The best I can do is tell what stations to look at under You will have to find the pictures of the Bolts at the stations.


Southern Oregon State Science Center
Fred Meyer in Roseburg, OR
Fred Meyer in Grants Pass, OR
Roth’s Fresh Markets

Are they trying to do Seattle to San Diego route on CCS?

Well, all the postings are spread out along I5 but one of the charging stations was just an L2. They were all different cars and they didn’t seem to be traveling in a pack. The mystery of the roving pre-production Bolts, will we ever know the story?

Texas FFE, you can get direct links to Plugshare listings by clicking on “share” in the listing. that will give you a web URL that will take people straight to that listing. For example, here’s one of the DCFC stations in Oregon where the Bolt was spotted, and pic uploaded. Cool!

All the Bolts in the Plugshare pictures have some kind of electronic module on the dashboards. The modules remind me of taxi cab modules. Maybe these are Lyft cars.

A bunch more Bolts showed up charging on Plugshare today, this time in Washington state.

It helps too with beta-testing the Bolt. You get a lot of miles fast from, what should be, better than average drivers, and mostly in conditions in which the runabout shines. City driving.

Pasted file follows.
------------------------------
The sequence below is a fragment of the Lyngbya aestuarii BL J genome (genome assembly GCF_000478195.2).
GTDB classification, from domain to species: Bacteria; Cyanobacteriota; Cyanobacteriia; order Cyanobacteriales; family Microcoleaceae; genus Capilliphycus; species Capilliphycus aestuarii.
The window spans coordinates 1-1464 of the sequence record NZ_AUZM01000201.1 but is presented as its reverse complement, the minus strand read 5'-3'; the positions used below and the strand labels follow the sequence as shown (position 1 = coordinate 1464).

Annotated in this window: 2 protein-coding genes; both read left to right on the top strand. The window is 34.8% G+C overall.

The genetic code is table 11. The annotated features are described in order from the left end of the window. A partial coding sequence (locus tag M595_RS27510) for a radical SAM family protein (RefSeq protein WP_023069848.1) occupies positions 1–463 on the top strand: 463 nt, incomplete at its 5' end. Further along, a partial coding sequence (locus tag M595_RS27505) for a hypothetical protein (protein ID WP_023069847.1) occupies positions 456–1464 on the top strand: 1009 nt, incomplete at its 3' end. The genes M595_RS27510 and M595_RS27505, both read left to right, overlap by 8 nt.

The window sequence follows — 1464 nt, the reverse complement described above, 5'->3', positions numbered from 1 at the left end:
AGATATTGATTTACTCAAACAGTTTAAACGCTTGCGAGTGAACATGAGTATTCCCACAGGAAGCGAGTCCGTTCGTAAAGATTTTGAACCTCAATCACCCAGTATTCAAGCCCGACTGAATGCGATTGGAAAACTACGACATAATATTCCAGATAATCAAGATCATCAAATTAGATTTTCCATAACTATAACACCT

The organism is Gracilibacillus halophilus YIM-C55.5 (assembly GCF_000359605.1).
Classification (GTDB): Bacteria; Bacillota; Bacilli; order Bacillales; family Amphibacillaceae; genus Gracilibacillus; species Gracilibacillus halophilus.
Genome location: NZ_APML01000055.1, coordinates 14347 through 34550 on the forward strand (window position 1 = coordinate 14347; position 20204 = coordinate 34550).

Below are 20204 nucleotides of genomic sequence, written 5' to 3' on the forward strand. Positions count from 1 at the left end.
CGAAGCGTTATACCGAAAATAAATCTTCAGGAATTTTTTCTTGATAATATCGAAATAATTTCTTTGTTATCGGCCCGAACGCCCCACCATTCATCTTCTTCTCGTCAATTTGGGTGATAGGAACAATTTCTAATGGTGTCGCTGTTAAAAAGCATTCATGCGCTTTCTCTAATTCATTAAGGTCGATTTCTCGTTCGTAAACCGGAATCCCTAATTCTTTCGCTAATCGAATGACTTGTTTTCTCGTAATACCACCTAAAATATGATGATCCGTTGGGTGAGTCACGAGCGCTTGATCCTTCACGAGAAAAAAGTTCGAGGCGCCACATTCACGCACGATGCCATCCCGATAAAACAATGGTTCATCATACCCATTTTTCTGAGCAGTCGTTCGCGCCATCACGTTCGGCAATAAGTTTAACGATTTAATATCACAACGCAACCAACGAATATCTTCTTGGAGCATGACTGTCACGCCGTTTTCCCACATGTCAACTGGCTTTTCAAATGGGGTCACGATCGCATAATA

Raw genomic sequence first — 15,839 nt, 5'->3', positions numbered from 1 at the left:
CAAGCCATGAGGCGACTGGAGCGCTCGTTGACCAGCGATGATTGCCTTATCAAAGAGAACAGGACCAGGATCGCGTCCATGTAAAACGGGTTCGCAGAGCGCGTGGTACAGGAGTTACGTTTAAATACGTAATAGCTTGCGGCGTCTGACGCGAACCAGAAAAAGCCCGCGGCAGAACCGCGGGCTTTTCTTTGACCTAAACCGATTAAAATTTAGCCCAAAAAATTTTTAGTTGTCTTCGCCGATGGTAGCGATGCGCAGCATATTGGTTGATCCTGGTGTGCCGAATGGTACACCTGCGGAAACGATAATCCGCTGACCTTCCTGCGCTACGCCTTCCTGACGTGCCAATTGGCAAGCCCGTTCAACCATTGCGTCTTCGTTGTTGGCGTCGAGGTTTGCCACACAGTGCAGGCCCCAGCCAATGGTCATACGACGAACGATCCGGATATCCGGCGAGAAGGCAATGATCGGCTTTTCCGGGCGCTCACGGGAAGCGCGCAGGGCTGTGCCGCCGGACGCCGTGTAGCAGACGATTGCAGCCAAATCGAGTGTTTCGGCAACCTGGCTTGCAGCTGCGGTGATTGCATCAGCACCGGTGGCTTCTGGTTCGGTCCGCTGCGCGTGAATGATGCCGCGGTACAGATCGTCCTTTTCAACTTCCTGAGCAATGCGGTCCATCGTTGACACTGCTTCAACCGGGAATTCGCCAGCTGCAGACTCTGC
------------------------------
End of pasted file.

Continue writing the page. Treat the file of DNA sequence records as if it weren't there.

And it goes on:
Plus it introduces users, who might consider such a vehicle at some time in the future, to the Bolt.

It’s sort of the opposite…I ride uber/lyft often…Time is money, 98% of drivers accelerate hard, slam on the brakes and do illegal UTurns…Also if it’s a hot or cold day, HVAC will be cranked up…Not to mention, it’s not really their car so there’s no consquences to beating the crap out of it…Most if not all PHEVs/EVs have some sort of efficiency rating display, there will be very few getting good scores…The next question would be will they get free electricity? My guess is yes, which adds to the lack of consequences so going with speed over efficiency…Depending what the EPA rates it for range and how hot/cold the day is, a Lyft driver will probably get 150-170 miles of range, possible less…It will also almost be exclusively fast charged…You’re not getting at all, real world data, you’re basically getting aggressive data which is still useful…They’re doing this for exposure which isn’t a bad thing…

So if GM sells a Bolt to Lyft/Maven, do they still gain the ZEV credits?

Why does SF get it before LA?

Get ready to drive – and make a great bonus on your first drives:

Lyft Bonus Signup –

What about Florida????